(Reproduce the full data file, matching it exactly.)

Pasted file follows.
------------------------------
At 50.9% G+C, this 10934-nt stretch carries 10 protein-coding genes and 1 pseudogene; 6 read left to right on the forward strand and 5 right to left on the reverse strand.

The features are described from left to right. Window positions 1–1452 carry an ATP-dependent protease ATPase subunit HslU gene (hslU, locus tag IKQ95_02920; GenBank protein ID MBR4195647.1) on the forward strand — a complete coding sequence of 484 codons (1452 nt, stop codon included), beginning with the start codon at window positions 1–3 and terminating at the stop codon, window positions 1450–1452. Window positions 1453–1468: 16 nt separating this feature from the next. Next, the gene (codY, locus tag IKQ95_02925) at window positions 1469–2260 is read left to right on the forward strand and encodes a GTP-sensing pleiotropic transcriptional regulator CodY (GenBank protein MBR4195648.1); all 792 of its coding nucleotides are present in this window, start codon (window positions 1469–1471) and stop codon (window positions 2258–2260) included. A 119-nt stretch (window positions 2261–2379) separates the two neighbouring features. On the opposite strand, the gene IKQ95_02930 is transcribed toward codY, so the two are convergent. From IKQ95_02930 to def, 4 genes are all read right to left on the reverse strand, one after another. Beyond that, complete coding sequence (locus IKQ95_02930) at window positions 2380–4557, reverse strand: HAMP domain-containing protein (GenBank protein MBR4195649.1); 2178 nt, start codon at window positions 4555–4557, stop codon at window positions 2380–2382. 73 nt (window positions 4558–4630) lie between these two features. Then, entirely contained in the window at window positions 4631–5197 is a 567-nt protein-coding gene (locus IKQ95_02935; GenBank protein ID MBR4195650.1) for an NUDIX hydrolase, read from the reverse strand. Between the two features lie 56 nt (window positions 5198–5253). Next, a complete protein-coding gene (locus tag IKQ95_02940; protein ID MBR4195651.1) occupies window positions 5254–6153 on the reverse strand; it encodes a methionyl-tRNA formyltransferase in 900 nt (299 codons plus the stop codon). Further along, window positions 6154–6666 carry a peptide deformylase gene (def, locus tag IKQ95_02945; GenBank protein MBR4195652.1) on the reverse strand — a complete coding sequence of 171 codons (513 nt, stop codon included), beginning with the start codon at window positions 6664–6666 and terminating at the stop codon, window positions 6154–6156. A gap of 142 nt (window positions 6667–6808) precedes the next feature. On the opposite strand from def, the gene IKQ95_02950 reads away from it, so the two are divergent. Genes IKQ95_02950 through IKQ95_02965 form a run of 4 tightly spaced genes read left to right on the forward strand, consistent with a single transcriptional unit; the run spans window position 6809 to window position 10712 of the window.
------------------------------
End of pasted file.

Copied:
At 50.9% G+C, this 10934-nt stretch carries 10 protein-coding genes and 1 pseudogene; 6 read left to right on the forward strand and 5 right to left on the reverse strand.

The features are described from left to right. Window positions 1–1452 carry an ATP-dependent protease ATPase subunit HslU gene (hslU, locus tag IKQ95_02920; GenBank protein ID MBR4195647.1) on the forward strand — a complete coding sequence of 484 codons (1452 nt, stop codon included), beginning with the start codon at window positions 1–3 and terminating at the stop codon, window positions 1450–1452. Window positions 1453–1468: 16 nt separating this feature from the next. Next, the gene (codY, locus tag IKQ95_02925) at window positions 1469–2260 is read left to right on the forward strand and encodes a GTP-sensing pleiotropic transcriptional regulator CodY (GenBank protein MBR4195648.1); all 792 of its coding nucleotides are present in this window, start codon (window positions 1469–1471) and stop codon (window positions 2258–2260) included. A 119-nt stretch (window positions 2261–2379) separates the two neighbouring features. On the opposite strand, the gene IKQ95_02930 is transcribed toward codY, so the two are convergent. From IKQ95_02930 to def, 4 genes are all read right to left on the reverse strand, one after another. Beyond that, complete coding sequence (locus IKQ95_02930) at window positions 2380–4557, reverse strand: HAMP domain-containing protein (GenBank protein MBR4195649.1); 2178 nt, start codon at window positions 4555–4557, stop codon at window positions 2380–2382. 73 nt (window positions 4558–4630) lie between these two features. Then, entirely contained in the window at window positions 4631–5197 is a 567-nt protein-coding gene (locus IKQ95_02935; GenBank protein ID MBR4195650.1) for an NUDIX hydrolase, read from the reverse strand. Between the two features lie 56 nt (window positions 5198–5253). Next, a complete protein-coding gene (locus tag IKQ95_02940; protein ID MBR4195651.1) occupies window positions 5254–6153 on the reverse strand; it encodes a methionyl-tRNA formyltransferase in 900 nt (299 codons plus the stop codon). Further along, window positions 6154–6666 carry a peptide deformylase gene (def, locus tag IKQ95_02945; GenBank protein MBR4195652.1) on the reverse strand — a complete coding sequence of 171 codons (513 nt, stop codon included), beginning with the start codon at window positions 6664–6666 and terminating at the stop codon, window positions 6154–6156. A gap of 142 nt (window positions 6667–6808) precedes the next feature. On the opposite strand from def, the gene IKQ95_02950 reads away from it, so the two are divergent. Genes IKQ95_02950 through IKQ95_02965 form a run of 4 tightly spaced genes read left to right on the forward strand, consistent with a single transcriptional unit; the run spans window position 6809 to window position 10712 of the window.